As the Catechism, along with solid human reason, have it, men and women are different. But they are also complementary, each with their particular ‘genius’. As such, their roles in the various societies we form should overlap, but they should also be distinct. Since the most fundamental, and most perfect, society is the family, every other society should in some way model the family. The more disordered and warped this gets, the worse off we all will be. As the family goes, said Pope John Paul II, so goes society. And the converse is true as well.
Two articles struck me of late. The first is an intriguing piece in First Things, (the author goes by what seems an unpronounceable pseudonym)on the notion of the ‘longhouse’ – used here analogously, describing what happens to a culture that is governed primarily by the maternal instinct of women. Motherhood is good, indeed very good, but all things in moderation and in their own place. The ‘longhouse’, as the author posits, implies over-mothering, the coddling of a dark, closed, cramped environment, with an overemphasis on safety, caution, risk avoidance, complaisance, what might be called ‘why-can’t-we-all-just-get-along-ness’. This gets even worse when it is imposed on all with the full coercive power of the state. Then we get the uber-mothering with full-on aggression and violence. Stay safe, or I’ll beat you into submission.
For proper balance, societies require mothering and safety – but also, especially in the face of great evil – courage, forthrightness, self-reliance, willingness to fight and, even more so, to die.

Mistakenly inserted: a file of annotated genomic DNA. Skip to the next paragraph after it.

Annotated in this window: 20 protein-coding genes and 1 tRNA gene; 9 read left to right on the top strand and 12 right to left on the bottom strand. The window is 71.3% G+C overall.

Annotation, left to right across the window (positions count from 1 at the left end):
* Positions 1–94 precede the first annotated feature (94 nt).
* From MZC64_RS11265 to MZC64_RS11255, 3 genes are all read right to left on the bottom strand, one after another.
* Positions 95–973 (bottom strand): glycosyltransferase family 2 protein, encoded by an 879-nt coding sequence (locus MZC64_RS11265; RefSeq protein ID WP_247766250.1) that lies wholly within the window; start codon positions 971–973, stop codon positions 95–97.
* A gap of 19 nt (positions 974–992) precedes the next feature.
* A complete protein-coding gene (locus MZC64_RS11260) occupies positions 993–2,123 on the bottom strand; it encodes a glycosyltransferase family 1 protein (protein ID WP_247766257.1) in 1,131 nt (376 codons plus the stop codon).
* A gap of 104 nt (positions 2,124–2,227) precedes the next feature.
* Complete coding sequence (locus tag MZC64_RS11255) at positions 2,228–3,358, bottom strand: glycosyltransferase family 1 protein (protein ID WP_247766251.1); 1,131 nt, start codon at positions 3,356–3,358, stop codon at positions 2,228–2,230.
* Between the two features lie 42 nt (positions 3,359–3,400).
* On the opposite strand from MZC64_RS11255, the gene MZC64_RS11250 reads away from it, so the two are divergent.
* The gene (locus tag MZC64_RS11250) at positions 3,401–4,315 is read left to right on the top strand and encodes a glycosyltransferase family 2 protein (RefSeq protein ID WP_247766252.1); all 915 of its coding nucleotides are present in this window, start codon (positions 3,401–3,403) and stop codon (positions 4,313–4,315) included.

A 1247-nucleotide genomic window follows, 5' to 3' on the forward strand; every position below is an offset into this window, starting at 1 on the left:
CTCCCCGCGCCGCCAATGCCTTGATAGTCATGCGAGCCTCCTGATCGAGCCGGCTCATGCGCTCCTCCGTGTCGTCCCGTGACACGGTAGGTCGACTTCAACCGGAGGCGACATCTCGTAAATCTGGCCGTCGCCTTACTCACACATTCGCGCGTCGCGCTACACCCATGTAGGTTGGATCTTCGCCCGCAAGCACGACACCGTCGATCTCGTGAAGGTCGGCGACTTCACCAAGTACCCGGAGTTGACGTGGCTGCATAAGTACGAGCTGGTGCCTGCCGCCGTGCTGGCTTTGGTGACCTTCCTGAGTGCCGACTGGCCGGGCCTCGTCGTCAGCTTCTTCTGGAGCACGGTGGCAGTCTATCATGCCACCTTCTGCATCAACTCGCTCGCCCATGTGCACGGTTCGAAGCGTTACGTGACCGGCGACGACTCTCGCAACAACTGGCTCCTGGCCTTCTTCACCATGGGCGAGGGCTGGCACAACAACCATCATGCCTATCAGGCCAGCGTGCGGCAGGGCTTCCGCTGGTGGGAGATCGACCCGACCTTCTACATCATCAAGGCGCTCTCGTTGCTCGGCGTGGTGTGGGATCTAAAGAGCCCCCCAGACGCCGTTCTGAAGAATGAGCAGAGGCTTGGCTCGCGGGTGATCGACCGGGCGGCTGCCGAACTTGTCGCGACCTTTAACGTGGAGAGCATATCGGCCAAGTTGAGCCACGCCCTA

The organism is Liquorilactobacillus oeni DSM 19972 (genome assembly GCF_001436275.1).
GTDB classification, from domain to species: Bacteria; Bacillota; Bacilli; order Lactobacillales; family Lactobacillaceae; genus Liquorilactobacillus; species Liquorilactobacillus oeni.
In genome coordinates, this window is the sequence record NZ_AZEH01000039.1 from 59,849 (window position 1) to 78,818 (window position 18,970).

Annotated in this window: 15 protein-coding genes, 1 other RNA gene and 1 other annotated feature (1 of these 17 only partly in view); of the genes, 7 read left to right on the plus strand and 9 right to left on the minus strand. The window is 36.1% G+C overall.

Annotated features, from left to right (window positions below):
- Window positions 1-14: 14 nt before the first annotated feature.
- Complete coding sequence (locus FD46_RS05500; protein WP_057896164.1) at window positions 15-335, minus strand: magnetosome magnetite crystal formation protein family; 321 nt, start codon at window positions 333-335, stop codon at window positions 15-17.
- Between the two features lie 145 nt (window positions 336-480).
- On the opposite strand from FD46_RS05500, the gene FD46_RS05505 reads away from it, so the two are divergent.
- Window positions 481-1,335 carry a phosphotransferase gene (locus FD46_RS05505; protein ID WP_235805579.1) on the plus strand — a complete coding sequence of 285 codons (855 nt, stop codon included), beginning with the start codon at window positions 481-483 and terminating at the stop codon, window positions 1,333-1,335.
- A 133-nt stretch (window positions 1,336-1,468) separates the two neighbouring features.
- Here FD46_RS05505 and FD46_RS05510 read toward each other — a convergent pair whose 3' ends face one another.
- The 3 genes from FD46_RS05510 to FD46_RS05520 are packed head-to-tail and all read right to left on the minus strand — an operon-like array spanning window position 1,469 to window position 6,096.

The reader may make up his own mind. X-Y, Venus-Mars, male-female, husband-wife. We all need balance, harmony, complementarity, in the right order, under God.
The second is a related piece on the recent near-simultaneous resignations of two leaders, Jacinta Adern of New Zealand and Nicola Sturgeon of Scotland, both of them amongst the most extreme Covidian zealots, all for lockdowns, mass-coerced ‘vaxxing’, closed borders – the whole lot, with not much in way of balance and harmony. They are also, by the bye, all for the insanity of transgenderism and many of the other evils of our era – under the gas-lit rubric of ‘compassion’ – with Ms. Sturgeon getting flummoxed on public television trying to justify allowing a doubly-convicted male rapist into a female prison after he identified, yes, as a woman.
As the author concludes, the two leaders had their day when their policies could be decreed by fiat, and police batons, in a climate of hysterical fear or imposed and brutally censored consensus; but they are now seen by too many as errant, if not outright evil, nonsense, when exposed to the full light of truth.
We may conclude with the first author’s exhortation:
Still, we must resist the soft authoritarianism of the Longhouse’s weepy moralism. We must not succumb to hysterical pleas for more safety, more consensus, more sensitivity. Ennobling work awaits us. But we must first recognize the Longhouse for what it is and be willing to leave its false comforts behind.